Many happy returns – a European birthday for a change

Many happy returns of the day, is the expression. One I like a great deal since my diagnosis. Already this is my fifth “return of the day” since I heard the words which made me think I would not see another Christmas, never mind another birthday.  There is another story in there which I am also picking up, but for now, I am looking at a birthday policy of “no return” which I have stumbled upon in recent years.birthday bean

In 1999, I travelled on a rare adventure to celebrate my 40th birthday. I had never been out of Europe, save to a short holiday in Tunisia so the thought of a train trip to Asia was a huge step into new territory, literally as well as metaphorically.

In mid July 1999, I flew to Moscow and then caught the Trans Siberian Express.  The rest is history, and was a great part in the shaping of my own history. This was the first time I had travelled to Asia, and to make this all the more meaningful, I ventured into Asia one kilometre at a time, as the train moved forward and spent that magical 40th birthday in Southern China, cycling alongside paddy fields. In 2000 I had started work in Nepal and spent my birthday there, and from then on developed a kind of tradition.  Spend the birthday in Asia, if possible in a new country.  And as a result I have spent every single birthday in the intervening birthdays in Nepal, Thailand, Mongolia, India, Sri Lanka, Myanmar. Cambodia and Malaysia.

asia map

This year looked a little different.  For a start there are important family events which I have to be here for.  No question.  And now for the trivial, but practical.  My bank card expired on 31 July and the new card would be delivered to a UK address. Hmmm. Of course it is possible to get from Asia to Europe and then back again for a birthday in Asia.  Possible yes.  Realistic, less so and sensible –  almost certainly not. I would definitely be booking a birthday trip from the UK.

The only option which looked viable was to book a few days in Istanbul, the cusp of Asia and Europe, and celebrate my birthday there.  I looked at options, and was particularly encouraged by the fact that I could fly direct from Edinburgh. I could also fly back into London and then see family in the Englandy side of the UK.  It all looked good and feasible.  So I then looked at hotel options, initially highly surprised at the ridiculous costs, but managing to find some reasonable options.  Next step is to do the “side-by’side” crab approach to booking.  First the flights, then the hotel, not confirm one nor the other until both appear to be workable.  Fights were available and so was the hotel, so I moved to the next step.  Booking and Paying! Now, if it takes time to search for options, that is nothing compared to the challenge of paying for them online.  Our weak connectivity always brings a challenge and was true to form when I tried to pay for the flights.  The payment process would almost complete, but a dropped connection for a second would bounce me back to the start of the process. After the third attempt, the inevitable happened.  A message appeared advising me that my bank card was not accepted.  My heart sank, as although I knew it was probably due to the repeated attempts at payment, it always stresses me when the card refuses to work.  By this time it was late in the evening and after an extremely expensive phone call resolving the card I decided to call a halt to the long and tedious proceedings and try again the following day.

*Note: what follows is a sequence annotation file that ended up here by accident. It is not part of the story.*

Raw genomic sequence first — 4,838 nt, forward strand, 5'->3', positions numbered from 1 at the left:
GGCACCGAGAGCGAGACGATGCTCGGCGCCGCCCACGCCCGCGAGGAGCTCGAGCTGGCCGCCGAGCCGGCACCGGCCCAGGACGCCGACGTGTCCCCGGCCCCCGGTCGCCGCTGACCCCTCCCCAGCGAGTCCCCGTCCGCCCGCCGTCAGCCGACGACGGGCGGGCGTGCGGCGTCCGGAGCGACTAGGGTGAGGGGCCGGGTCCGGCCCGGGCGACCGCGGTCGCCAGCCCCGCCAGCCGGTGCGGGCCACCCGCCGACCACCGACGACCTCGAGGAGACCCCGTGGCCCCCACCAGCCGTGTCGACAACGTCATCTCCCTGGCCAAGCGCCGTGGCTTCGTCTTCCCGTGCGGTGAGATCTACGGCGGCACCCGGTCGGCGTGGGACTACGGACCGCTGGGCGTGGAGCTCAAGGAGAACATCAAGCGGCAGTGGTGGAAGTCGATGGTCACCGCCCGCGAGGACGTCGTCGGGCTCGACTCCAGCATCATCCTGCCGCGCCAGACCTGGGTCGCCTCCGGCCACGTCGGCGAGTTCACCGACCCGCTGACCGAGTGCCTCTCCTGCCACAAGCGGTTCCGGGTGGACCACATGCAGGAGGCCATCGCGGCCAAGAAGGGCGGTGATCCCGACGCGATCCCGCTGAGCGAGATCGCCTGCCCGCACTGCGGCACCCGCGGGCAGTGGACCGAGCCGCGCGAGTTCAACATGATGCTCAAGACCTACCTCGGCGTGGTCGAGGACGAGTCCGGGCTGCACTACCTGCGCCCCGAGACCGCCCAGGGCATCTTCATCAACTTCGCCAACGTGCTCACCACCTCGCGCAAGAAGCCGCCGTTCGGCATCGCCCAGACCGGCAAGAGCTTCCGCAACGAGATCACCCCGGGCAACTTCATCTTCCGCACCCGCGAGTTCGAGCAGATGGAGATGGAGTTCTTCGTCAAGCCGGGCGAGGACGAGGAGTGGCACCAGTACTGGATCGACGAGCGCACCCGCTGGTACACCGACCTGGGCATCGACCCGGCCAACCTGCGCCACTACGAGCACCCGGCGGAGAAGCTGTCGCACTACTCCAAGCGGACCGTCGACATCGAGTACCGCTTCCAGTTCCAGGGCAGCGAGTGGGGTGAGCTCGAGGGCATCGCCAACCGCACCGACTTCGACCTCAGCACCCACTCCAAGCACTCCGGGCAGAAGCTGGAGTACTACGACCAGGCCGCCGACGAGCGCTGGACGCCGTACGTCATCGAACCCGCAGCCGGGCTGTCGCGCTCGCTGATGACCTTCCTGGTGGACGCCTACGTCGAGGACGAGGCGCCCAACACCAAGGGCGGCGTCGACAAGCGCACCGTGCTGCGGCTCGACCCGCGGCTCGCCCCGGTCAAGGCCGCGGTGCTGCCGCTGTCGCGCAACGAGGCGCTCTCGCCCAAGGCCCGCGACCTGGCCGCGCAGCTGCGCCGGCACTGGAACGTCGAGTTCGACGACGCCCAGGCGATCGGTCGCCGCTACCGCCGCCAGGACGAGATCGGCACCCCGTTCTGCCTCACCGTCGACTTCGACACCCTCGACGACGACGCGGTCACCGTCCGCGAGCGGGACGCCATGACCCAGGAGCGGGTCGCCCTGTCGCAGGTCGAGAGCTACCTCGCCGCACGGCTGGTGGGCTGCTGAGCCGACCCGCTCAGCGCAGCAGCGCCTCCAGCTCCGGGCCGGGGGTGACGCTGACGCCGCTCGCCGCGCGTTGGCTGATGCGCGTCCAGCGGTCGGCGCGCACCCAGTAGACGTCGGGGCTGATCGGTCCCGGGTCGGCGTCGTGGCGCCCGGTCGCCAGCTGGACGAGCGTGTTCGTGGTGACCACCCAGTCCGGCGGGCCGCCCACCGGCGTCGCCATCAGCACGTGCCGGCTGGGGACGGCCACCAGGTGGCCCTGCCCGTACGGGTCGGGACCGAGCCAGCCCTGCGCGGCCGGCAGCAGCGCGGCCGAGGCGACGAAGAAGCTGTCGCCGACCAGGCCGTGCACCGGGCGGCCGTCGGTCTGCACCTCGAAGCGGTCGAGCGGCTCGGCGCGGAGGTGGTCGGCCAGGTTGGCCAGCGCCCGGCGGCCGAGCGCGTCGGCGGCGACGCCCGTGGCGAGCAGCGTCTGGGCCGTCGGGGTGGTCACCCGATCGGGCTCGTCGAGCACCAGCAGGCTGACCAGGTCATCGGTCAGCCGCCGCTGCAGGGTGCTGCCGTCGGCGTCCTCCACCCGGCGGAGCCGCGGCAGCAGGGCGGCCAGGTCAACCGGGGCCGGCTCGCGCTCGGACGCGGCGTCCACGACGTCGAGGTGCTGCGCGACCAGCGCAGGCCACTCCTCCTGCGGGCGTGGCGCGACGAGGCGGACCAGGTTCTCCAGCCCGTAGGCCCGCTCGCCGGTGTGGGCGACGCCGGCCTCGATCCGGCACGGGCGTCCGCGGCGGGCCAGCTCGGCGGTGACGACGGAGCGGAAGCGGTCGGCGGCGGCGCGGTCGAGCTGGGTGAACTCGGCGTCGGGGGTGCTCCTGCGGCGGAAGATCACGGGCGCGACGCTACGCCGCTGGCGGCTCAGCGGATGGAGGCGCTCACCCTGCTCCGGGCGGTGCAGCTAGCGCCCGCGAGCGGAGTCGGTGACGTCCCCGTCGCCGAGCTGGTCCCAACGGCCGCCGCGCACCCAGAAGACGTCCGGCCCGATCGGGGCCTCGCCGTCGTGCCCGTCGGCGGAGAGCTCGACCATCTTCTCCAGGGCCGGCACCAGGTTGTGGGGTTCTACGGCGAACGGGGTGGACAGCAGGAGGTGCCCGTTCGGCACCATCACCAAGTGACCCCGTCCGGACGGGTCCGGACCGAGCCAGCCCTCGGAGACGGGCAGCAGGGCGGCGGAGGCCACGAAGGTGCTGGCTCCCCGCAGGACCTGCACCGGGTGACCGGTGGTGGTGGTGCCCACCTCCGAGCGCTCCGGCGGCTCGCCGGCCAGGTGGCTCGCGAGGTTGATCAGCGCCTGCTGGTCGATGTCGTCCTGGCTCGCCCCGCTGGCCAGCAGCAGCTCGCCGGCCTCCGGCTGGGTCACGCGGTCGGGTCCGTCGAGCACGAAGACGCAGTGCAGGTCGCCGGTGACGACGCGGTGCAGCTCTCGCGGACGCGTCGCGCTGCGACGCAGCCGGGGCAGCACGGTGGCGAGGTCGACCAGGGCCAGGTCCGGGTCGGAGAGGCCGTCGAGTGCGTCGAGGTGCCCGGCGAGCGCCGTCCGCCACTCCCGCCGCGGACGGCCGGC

The following day was Friday 18 July and we woke to the news of MH17, a commercial flight which had been blown out of the sky on its route from Amsterdam to Kuala Lumpur. Suddenly, selfishly, the thought of booking flights which were strictly speaking “unnecessary” became very unappealing. I did not make a conscious decision not to book, but I made no move to take forward the planning and confirmation of the previous evening.